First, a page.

Washington regulators and some congress-members paved the way for some internet customers to receive better connections than others.
“We had Net Neutrality which means the internet is pretty much a level playing field,” says Steve Schoen ACD’s Vice President.
But last Thursday the FCC repealed Net Neutrality, the larger players on the internet, such as AT&T, will be allowed to speed up connections to some websites that can afford to pay them for it. Web streaming companies like Netflix and YouTube would have the opportunity to pay a fee in order to reach users at faster speeds than other webpages.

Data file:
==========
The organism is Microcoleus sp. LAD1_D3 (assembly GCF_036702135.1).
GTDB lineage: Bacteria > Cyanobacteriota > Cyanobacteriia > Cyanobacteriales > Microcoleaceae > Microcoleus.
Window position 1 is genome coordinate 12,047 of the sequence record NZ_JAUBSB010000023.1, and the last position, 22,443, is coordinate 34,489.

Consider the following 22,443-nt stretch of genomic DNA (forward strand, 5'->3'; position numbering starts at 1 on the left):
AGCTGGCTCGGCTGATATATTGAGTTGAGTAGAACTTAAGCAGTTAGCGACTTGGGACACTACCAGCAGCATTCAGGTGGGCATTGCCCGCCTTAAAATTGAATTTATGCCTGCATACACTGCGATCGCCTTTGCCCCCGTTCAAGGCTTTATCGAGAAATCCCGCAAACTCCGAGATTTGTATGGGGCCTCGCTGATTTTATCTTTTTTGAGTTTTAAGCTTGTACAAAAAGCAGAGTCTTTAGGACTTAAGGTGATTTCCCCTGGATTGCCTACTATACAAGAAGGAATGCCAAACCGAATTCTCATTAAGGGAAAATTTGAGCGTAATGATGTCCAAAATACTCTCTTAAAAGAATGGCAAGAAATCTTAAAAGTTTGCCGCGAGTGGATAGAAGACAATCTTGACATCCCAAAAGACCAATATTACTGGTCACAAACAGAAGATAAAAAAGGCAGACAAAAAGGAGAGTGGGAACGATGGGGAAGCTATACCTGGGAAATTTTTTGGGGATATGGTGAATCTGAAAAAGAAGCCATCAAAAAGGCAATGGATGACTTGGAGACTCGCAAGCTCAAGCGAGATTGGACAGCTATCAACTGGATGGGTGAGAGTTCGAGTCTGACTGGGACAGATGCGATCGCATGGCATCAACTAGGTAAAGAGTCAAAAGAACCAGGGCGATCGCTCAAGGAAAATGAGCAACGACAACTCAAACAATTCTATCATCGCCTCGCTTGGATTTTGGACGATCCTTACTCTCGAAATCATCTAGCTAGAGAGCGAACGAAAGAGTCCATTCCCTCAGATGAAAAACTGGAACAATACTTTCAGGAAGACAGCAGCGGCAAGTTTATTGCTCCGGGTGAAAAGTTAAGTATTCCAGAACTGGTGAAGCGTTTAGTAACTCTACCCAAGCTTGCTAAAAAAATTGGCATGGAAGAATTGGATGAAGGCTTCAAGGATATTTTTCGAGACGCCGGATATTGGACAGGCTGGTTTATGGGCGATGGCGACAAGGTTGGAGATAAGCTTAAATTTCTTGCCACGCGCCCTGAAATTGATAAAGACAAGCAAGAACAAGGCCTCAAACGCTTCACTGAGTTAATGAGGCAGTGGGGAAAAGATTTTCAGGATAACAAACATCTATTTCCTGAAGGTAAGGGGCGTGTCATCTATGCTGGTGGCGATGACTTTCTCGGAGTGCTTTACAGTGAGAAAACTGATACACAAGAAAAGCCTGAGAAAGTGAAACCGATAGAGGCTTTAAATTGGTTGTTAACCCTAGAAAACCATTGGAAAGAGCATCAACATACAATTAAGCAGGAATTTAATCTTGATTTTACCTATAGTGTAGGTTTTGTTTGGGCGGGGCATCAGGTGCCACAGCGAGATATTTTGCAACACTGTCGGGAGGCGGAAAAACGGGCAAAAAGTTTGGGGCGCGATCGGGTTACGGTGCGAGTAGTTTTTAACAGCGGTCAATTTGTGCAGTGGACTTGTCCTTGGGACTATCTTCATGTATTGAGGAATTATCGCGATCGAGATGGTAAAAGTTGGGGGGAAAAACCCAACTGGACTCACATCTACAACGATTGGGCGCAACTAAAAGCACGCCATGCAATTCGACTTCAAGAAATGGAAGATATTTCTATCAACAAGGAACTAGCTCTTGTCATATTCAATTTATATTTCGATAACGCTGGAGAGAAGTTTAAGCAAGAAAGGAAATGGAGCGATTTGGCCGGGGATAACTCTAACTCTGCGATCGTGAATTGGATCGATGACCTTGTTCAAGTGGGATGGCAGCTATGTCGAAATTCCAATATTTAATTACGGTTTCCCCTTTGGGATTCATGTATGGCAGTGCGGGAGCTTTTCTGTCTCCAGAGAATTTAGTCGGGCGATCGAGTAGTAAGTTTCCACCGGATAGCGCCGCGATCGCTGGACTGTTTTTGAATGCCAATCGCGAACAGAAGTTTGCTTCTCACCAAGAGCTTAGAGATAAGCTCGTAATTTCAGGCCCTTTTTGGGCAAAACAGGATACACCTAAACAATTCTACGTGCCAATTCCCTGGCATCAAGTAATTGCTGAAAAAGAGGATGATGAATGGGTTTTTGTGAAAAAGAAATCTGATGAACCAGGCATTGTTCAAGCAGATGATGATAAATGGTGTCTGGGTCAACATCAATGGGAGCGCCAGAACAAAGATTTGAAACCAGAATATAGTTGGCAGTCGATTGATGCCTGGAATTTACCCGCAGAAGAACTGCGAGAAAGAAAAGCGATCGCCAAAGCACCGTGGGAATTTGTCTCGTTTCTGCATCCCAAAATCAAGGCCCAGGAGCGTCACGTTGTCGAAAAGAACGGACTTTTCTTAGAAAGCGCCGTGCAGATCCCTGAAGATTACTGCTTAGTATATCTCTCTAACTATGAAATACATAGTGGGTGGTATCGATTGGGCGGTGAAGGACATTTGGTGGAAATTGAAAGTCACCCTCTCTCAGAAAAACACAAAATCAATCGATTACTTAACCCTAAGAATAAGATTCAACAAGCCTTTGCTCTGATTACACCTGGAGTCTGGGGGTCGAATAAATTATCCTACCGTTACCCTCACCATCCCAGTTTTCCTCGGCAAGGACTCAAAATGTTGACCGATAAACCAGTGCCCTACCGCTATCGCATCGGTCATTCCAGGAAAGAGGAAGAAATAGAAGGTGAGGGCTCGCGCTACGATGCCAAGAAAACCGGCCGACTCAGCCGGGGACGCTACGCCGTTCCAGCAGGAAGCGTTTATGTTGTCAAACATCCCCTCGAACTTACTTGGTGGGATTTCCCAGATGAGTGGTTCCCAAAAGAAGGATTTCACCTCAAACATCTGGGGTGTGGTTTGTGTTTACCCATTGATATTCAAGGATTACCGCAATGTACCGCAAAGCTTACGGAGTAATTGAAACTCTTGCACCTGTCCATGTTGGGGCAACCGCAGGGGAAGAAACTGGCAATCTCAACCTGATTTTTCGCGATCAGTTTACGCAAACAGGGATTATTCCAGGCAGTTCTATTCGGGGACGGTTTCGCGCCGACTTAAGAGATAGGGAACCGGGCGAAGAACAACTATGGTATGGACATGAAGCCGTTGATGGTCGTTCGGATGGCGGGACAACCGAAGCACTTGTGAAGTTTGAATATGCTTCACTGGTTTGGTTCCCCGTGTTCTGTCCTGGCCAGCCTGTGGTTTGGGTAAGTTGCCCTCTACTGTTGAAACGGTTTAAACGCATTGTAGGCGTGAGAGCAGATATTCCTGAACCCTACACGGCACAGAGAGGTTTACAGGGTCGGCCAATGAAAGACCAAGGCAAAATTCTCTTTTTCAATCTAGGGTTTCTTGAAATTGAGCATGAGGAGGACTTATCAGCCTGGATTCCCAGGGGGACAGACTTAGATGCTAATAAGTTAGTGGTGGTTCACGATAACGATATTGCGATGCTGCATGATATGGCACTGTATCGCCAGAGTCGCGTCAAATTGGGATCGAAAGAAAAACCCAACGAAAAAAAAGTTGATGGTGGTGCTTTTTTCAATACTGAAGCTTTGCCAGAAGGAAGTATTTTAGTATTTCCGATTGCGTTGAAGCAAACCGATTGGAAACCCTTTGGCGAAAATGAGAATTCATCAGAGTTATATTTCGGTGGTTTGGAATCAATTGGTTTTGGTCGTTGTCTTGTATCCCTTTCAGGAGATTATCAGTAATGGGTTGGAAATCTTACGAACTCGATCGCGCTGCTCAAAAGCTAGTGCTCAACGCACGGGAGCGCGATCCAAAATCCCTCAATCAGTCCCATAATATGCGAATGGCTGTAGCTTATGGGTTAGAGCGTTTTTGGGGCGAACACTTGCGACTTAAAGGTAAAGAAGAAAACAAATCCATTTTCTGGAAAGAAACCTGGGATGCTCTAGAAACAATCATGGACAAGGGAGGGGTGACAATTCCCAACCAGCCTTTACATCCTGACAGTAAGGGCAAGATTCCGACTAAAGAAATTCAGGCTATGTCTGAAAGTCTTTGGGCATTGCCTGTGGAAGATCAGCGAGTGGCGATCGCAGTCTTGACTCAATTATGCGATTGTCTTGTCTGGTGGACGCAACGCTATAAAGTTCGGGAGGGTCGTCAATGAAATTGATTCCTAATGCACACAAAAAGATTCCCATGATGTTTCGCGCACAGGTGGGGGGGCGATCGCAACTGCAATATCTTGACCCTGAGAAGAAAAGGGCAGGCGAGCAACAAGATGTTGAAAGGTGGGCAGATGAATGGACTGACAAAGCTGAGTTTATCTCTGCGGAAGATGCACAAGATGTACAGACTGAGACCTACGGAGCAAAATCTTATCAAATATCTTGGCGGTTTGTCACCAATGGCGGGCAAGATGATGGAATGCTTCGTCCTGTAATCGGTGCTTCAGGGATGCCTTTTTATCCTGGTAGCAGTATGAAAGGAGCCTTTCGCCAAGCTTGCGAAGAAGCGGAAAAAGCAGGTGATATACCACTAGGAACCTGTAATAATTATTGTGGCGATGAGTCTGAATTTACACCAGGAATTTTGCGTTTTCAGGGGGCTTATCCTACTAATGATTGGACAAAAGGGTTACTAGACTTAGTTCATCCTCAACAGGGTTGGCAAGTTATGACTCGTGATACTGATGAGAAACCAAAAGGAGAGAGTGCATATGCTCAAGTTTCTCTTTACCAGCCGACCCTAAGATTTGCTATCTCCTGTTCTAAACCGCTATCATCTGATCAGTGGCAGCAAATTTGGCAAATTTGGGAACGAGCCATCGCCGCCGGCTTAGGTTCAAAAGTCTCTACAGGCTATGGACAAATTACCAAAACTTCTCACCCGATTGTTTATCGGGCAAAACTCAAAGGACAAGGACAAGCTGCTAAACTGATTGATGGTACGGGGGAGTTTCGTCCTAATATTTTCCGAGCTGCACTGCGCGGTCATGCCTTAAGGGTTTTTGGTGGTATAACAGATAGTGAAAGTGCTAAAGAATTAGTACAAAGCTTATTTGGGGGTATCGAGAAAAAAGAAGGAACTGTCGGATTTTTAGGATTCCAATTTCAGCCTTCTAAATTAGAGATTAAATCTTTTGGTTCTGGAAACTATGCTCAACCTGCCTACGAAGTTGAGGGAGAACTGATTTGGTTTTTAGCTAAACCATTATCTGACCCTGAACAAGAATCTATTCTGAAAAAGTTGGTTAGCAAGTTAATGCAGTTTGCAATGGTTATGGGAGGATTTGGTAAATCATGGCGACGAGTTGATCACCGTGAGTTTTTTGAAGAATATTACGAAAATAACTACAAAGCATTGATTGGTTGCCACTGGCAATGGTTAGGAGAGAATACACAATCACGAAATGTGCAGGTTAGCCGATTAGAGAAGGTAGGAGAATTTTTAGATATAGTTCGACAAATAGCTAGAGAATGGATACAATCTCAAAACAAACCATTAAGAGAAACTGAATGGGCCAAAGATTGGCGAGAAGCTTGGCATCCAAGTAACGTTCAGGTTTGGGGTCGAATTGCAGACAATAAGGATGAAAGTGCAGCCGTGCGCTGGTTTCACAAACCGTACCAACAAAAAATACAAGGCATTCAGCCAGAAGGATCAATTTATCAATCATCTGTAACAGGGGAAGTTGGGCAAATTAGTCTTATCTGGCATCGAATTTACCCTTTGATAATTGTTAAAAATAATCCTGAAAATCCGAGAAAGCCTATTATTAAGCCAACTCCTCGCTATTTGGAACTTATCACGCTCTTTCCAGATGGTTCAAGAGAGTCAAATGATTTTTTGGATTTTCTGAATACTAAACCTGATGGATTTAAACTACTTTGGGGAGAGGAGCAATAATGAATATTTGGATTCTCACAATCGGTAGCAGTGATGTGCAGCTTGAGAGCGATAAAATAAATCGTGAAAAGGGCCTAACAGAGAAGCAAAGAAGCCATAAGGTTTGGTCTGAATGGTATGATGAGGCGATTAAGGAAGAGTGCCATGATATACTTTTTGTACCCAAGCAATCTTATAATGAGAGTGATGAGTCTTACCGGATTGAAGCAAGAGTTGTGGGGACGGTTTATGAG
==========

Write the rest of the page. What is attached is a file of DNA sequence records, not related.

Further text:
As the New York Times explained, “Pro-net neutrality activists, who argue the principle creates a level playing-field online, are up in arms about the plan. And some tech companies are now speaking out in support of Net Neutrality.
“At ACD we think the internet should not have fast lanes for preferred customers and slow lanes for everyone else,” says Sanjeev Verma, ACD’s Director of Network Operations.
By doing away with Net Neutrality the major players on the internet will be able to charge companies for access to “fast lanes,” or even block certain apps altogether.
Like most regulatory changes in Washington it’s not over until the lawsuits are sorted out.
“I expect some major legal challenges will be mounted,” says Kevin Schoen, ACD’s CEO. “The Net neutrality debate is far from over.”